A crummy kaleidoscope

The Spectrum

Artist: Sara Bareilles

Album: Kaleidoscope Heart

Release Date: September 7

Label: Epic Records

Grade: C+

Three years ago, Sara Bareilles' catchy pop single "Love Song" could be heard during commercials, in movies and TV shows, or even at the mall.

Since then, listeners have been able to drown out those once loveable lyrics and are ready to be introduced to the next offering from the LA-based songwriter.

Unfortunately, Bareilles' new project, Kaleidoscope Heart, is nothing special.

The album offers 13 tracks of bland alternative pop, the majority of which are indistinguishable from anything else on adult contemporary radio. There simply isn't much on the record to set Bareilles apart from her peers.

Admittedly, the album is not without its bright spots.

The a cappella title track which begins the record showcases Bareilles' strong vocal abilities and is undoubtedly the album's most beautiful moment.

Equally strong is "Gonna Get Over You," which has a charming, showtune-esque feel to it. The song is a fun and jaunty number that would work well in a live setting.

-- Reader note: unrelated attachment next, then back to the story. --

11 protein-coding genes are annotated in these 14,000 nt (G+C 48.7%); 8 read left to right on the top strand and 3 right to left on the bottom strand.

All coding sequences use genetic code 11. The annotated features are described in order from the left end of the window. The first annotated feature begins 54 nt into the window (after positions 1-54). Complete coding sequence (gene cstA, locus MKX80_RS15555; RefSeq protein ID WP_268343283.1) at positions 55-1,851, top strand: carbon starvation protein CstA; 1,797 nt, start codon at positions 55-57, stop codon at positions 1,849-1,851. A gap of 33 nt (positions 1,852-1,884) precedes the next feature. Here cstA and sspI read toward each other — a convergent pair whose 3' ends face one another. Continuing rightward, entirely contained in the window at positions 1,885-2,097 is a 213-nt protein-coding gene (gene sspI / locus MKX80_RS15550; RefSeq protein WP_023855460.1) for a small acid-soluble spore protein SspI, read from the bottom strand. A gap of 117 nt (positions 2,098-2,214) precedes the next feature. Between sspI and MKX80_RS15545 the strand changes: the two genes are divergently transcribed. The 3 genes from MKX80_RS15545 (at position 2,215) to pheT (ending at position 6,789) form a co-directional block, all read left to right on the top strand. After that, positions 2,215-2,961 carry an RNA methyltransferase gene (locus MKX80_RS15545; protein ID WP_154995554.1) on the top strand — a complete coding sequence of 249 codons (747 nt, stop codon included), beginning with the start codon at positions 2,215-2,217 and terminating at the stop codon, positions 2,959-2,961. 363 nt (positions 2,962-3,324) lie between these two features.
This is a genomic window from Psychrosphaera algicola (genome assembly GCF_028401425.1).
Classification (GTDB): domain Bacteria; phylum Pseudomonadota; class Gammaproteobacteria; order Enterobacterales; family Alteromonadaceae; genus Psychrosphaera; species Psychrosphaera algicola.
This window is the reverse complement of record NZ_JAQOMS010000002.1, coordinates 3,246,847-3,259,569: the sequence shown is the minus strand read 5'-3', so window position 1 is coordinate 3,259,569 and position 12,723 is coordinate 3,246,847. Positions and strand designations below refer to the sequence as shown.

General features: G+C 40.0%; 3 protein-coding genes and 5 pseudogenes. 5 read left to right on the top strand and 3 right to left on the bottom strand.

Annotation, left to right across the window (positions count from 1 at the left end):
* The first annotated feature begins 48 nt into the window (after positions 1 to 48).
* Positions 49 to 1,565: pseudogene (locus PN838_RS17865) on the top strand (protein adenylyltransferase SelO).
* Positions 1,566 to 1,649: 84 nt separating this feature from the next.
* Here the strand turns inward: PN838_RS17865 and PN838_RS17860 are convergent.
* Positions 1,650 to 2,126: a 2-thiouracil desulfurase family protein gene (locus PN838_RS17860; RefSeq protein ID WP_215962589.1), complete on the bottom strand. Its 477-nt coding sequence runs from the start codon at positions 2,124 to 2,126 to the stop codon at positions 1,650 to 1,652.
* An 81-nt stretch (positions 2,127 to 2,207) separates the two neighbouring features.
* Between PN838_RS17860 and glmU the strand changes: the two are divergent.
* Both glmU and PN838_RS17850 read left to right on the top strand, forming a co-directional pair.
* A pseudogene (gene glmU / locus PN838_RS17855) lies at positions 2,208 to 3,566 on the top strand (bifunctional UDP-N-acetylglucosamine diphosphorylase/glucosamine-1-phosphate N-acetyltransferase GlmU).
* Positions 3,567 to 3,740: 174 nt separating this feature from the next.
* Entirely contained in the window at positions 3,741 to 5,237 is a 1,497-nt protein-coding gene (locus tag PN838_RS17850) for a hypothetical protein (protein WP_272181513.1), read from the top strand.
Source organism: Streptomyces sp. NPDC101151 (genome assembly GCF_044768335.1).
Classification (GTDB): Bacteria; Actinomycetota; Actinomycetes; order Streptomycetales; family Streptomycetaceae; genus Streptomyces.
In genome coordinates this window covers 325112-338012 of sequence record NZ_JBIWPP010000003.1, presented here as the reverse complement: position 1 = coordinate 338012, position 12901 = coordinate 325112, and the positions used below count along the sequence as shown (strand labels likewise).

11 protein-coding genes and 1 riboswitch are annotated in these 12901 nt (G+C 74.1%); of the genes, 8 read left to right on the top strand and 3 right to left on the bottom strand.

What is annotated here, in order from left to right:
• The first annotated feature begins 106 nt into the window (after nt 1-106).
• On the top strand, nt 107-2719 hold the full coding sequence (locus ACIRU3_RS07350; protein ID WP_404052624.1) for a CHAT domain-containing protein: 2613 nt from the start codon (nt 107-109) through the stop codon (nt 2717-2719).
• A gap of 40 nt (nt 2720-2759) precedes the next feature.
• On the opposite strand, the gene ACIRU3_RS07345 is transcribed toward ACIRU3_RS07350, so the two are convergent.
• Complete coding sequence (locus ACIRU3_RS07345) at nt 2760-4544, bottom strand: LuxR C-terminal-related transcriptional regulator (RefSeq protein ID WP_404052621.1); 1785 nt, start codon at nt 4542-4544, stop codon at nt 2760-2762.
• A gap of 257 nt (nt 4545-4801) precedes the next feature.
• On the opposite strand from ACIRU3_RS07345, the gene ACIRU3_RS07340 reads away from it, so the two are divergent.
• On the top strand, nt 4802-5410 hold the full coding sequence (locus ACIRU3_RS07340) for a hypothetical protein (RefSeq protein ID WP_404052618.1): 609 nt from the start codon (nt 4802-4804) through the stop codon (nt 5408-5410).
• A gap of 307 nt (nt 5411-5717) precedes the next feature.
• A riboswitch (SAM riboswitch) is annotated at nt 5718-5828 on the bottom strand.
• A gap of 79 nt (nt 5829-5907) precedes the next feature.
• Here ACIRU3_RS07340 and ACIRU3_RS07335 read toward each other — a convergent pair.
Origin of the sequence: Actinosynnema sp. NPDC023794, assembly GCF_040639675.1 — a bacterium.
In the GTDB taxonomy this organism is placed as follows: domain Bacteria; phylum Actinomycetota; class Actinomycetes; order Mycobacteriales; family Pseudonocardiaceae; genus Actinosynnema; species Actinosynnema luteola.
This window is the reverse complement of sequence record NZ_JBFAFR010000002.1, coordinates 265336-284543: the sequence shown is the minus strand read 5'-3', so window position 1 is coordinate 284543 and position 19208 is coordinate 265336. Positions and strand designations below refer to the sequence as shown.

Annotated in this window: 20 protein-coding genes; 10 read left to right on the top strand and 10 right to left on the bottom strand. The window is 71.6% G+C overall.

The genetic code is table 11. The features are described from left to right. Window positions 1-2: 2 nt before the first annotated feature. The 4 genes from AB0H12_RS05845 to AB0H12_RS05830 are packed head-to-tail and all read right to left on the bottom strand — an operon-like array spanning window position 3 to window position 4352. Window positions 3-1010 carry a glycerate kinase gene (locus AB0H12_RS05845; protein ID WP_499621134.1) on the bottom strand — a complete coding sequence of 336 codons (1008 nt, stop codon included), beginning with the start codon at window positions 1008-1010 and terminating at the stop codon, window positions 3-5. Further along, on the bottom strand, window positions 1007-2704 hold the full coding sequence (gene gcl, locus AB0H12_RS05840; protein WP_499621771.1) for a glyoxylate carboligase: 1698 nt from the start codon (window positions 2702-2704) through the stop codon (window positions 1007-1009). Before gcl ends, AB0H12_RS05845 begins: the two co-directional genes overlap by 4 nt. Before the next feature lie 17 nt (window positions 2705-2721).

Despite its strong start, Kaleidoscope Heart fades in the stretch. Many of the songs sound practically identical to each other and feature painfully generic lyrics.

In the lead single, "King Of Anything", Bareilles tells off a nameless antagonist. It coincides with the typical "girl power" messages that Meredith Brooks and the rest of Lillith Fair polluted the airwaves with back in 1997. There's no need to revisit that territory anymore.

Equally cringe-worthy is "Let The Rain," which actually begins with the lyrics "I wish I was pretty, I wish I was brave." These lyrics would fit comfortably in a seventh grade poetry class, but a woman in her 30s should know better than to put them into a track.

Sara Bareilles has brief moments of greatness, but lacks the lyrical wit or depth of contemporaries like A Fine Frenzy or Regina Spektor. Kaleidoscope Heart is a fine record for those who just want catchy pop tunes, but listeners seeking substance would be wise to look elsewhere.